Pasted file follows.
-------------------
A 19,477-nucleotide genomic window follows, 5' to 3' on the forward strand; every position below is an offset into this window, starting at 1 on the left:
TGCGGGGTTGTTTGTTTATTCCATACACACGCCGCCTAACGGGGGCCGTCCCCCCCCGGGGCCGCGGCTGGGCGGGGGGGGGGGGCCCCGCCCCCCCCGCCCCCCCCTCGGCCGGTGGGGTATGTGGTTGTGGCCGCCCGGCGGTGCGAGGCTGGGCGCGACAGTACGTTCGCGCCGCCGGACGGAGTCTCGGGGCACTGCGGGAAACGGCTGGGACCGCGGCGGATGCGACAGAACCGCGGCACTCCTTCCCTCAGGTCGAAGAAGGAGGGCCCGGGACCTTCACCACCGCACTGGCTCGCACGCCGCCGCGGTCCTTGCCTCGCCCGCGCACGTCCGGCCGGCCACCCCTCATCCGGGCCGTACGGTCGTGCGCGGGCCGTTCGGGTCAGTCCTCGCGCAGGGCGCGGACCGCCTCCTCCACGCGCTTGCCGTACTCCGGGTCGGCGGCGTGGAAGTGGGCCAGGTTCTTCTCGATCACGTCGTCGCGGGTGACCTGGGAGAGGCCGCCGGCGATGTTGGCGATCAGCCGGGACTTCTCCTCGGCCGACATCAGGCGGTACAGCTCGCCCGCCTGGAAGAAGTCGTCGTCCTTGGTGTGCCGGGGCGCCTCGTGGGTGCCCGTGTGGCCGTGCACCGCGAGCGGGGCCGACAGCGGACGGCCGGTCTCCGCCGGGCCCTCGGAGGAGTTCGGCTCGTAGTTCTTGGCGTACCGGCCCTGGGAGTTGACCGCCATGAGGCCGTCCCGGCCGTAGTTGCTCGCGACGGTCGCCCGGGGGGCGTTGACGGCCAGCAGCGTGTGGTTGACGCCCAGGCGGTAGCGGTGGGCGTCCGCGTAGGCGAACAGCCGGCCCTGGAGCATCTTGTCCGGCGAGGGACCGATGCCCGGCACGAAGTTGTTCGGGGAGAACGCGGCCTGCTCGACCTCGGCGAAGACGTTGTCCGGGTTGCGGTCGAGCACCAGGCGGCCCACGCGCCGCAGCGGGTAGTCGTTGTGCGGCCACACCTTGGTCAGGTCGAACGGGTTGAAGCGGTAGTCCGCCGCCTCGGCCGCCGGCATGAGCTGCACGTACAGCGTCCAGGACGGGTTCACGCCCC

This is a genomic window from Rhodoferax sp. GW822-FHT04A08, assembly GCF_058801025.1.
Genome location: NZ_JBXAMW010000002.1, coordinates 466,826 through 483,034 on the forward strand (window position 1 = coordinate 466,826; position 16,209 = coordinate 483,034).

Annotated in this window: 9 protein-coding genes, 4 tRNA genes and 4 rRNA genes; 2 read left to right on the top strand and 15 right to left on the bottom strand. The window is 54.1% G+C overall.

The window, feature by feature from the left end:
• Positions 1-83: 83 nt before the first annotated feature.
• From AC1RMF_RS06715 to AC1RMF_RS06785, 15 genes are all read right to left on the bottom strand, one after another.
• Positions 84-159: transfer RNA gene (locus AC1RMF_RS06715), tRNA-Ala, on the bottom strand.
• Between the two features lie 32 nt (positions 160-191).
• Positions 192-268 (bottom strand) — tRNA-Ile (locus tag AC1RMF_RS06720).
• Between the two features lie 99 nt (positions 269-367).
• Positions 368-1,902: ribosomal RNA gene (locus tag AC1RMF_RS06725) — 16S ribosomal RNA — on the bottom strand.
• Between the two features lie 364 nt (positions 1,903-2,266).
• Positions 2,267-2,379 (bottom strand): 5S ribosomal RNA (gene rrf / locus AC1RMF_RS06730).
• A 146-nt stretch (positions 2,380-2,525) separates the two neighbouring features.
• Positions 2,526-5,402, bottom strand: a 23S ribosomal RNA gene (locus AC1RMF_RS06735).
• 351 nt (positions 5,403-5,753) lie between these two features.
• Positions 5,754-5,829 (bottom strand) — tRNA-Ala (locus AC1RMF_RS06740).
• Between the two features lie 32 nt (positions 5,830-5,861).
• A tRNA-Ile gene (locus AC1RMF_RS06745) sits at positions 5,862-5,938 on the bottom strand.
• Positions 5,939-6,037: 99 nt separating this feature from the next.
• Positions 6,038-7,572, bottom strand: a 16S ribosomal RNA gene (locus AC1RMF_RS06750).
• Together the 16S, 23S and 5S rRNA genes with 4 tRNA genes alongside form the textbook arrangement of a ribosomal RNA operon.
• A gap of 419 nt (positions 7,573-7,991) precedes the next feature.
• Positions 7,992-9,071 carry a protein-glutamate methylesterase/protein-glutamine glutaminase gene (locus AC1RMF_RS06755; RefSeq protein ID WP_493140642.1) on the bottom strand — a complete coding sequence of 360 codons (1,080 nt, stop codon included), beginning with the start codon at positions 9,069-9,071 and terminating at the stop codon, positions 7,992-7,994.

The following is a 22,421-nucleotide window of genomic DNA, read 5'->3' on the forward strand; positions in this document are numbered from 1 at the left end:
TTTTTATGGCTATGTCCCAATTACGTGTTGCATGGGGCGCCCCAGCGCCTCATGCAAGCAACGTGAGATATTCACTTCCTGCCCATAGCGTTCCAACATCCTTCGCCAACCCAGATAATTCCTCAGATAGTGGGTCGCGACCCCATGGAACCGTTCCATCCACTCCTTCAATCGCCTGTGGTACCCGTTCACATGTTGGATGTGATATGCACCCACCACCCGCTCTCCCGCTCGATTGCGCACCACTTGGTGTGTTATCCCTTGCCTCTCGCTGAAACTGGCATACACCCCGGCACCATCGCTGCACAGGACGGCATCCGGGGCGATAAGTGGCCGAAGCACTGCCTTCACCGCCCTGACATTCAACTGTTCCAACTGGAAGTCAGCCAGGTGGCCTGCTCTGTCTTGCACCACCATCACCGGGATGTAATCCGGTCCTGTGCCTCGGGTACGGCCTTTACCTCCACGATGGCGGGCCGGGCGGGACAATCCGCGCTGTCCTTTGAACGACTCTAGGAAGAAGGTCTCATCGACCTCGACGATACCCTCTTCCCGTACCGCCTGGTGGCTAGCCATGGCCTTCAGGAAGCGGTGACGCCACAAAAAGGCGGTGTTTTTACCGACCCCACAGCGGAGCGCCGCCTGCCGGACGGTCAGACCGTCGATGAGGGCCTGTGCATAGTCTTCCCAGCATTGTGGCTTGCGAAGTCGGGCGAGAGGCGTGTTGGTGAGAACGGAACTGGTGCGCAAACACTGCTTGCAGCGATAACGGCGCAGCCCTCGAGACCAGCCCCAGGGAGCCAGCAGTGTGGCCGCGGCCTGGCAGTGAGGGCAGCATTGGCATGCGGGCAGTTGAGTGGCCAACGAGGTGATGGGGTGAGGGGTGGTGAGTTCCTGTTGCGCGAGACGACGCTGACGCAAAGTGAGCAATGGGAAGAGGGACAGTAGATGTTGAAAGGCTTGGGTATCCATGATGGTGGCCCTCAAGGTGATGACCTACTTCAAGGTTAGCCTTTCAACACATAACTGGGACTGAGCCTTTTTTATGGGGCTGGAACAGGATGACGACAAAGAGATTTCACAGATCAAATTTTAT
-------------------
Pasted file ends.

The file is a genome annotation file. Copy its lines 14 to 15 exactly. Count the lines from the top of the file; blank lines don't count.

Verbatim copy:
• Between the two features lie 364 nt (positions 1,903-2,266).
• Positions 2,267-2,379 (bottom strand): 5S ribosomal RNA (gene rrf / locus AC1RMF_RS06730).